Thin Space

Sometimes, it seems like a dream –
a bad dream, catalogued in three years of notes in my therapist’s office –
but a dream nonetheless.
Other times
I wake up, my brain dull and fuzzy.

I know it’s only a matter of time
until someone pushes the button –
the one I can’t ever access myself –
and I’ll be barefoot and crying,
standing in our cold garage, looking for
something – anything – to help me

hold on.
don’t lose control.
sheer panic.
i think i’m going to explode.
adrenaline surges, but I have nowhere to run and no one
to fight
but myself.

Something always has to give.
On a good day, it’s scraps of cardboard, torn to shreds
and put tidily back in the recycling bin. Or
a Mason jar sacrificed from the kitchen cabinet
– smash them in a bucket, I’ve learned.

Then come the tears.
Heaving sobs I can’t get to except
by breaking through the tough casing
that holds me speechless and combative.

The worst days leave behind shards of condemnation –
these I can’t take to the trash bin so easily.

what’s wrong with you?
aren’t you better yet?
can’t you hold it together?
you’ll never escape this.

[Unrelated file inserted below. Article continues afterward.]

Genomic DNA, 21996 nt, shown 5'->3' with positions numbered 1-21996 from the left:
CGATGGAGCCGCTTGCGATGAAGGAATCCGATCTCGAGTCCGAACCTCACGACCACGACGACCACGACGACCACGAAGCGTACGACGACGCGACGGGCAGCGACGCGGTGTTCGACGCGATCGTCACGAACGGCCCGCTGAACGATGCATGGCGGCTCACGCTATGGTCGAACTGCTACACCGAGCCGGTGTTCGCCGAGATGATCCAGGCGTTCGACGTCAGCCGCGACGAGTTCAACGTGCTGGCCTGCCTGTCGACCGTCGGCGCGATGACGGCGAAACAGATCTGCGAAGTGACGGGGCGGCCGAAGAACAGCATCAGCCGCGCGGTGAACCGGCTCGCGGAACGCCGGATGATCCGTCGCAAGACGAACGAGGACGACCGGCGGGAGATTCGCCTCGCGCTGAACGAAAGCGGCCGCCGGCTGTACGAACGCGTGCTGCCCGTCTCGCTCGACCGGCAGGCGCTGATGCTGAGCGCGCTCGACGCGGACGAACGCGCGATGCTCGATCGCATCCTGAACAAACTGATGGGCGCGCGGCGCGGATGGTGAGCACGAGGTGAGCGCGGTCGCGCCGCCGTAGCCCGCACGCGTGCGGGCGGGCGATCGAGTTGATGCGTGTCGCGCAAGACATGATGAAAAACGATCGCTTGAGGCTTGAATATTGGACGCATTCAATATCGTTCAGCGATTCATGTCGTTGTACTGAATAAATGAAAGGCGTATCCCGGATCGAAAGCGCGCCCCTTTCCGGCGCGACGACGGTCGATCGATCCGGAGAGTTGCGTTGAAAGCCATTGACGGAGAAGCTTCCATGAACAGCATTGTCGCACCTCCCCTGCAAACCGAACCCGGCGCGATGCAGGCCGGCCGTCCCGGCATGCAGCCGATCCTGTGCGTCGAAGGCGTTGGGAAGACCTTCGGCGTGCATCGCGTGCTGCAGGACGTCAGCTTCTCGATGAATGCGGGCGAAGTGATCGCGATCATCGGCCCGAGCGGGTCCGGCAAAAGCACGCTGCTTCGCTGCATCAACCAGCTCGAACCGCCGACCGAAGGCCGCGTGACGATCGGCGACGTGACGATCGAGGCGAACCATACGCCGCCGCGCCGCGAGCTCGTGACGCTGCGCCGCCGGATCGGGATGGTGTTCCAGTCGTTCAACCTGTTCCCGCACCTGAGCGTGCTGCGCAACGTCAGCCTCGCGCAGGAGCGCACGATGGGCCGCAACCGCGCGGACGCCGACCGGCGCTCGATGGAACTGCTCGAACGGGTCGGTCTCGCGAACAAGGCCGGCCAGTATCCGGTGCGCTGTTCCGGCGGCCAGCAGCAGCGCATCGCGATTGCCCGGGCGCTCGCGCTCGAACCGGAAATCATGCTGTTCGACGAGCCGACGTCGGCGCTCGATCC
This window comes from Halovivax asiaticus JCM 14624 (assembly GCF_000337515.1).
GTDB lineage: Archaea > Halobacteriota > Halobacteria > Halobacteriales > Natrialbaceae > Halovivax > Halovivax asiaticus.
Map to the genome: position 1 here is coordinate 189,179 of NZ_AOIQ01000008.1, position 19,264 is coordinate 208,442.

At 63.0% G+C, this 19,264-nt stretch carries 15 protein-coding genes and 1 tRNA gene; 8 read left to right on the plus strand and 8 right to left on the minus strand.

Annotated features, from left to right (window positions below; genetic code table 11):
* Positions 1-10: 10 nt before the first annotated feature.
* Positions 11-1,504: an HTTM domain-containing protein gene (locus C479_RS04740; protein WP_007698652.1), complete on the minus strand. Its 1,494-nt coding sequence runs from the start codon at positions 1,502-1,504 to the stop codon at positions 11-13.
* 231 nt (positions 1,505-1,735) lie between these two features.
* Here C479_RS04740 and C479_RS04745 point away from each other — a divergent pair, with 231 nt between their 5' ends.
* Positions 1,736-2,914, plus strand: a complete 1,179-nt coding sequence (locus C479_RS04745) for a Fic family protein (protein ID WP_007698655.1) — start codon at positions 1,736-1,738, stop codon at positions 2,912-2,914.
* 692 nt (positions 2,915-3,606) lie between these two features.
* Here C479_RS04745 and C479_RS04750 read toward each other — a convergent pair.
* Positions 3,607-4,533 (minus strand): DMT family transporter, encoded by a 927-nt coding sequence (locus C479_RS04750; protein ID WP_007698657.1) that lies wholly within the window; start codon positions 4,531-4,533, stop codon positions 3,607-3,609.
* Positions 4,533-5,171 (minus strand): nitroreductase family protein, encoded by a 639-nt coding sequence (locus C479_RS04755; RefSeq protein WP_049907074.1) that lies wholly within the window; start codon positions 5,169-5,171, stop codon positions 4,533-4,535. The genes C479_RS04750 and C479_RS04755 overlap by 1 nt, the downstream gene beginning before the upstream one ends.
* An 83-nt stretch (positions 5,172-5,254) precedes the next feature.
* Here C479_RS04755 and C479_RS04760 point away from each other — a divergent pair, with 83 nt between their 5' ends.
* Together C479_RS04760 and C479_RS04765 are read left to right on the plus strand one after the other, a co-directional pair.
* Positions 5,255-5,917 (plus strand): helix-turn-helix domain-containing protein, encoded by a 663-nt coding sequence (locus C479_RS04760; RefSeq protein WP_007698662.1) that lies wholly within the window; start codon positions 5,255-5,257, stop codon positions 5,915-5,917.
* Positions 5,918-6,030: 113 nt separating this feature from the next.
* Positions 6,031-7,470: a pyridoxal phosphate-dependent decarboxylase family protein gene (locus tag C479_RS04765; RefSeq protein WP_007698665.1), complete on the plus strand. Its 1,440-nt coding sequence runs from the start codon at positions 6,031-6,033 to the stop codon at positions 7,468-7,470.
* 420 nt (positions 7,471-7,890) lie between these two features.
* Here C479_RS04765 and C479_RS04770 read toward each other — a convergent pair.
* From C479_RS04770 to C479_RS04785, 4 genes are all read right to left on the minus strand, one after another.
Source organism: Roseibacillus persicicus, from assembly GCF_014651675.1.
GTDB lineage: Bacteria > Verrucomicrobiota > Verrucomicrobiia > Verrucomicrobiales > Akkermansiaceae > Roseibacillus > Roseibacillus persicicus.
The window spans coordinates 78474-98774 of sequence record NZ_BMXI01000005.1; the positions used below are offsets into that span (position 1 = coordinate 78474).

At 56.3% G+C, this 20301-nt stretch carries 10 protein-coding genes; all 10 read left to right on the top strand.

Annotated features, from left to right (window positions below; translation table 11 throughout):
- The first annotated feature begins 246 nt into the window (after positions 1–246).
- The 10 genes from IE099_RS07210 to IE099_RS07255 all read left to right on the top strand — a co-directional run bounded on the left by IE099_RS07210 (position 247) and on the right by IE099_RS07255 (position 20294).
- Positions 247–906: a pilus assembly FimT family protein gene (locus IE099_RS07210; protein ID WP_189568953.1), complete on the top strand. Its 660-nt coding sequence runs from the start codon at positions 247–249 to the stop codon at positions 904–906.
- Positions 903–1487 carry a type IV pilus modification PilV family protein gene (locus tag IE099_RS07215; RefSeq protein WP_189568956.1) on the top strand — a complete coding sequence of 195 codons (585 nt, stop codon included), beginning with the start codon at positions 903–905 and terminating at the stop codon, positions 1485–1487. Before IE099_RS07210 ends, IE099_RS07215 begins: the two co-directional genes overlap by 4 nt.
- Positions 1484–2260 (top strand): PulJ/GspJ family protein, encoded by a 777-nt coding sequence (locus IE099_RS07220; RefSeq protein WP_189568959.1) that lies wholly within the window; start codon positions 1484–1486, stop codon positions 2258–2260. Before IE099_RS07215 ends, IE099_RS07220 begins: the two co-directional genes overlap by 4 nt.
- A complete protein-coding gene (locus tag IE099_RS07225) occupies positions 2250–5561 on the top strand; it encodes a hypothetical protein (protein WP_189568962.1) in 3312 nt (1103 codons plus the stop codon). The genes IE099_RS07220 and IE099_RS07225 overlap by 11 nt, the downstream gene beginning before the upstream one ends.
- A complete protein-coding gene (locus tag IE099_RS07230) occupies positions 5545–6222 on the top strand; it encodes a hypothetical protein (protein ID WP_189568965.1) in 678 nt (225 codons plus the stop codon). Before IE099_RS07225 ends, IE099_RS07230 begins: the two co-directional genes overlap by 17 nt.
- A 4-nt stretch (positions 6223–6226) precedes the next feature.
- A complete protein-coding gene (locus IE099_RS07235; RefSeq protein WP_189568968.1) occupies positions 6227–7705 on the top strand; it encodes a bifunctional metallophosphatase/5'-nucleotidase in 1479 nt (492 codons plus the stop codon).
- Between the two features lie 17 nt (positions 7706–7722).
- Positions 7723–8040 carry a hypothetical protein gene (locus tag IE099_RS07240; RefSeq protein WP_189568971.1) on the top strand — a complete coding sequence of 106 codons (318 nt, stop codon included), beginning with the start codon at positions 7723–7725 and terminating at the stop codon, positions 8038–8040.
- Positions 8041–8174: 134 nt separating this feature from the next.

They’re like a mean bullies, kicking me while I’m down.

 Breathing reminds me I’m still standing.

Breathe in…1,2,3,4…
Breathe out… 1,2,3,4…
feel the floor.
feel your feet.
you are safe.
you are here.
you are loved.

Bedraggled, exhausted, tear stained,
I crawl out of the thin space
and return to today.


Annelise Roberts is a woman sifting through wreckage for the foundation that still remains. Writing is group therapy for her inner committee. She is more certain of less things than ever before but clings to the hope of truth and beauty. She is the wife of a patient, kind man who loves her persistently, and mother to three small boys who give her motivation to get out of bed each day, and ensure that she never sleeps.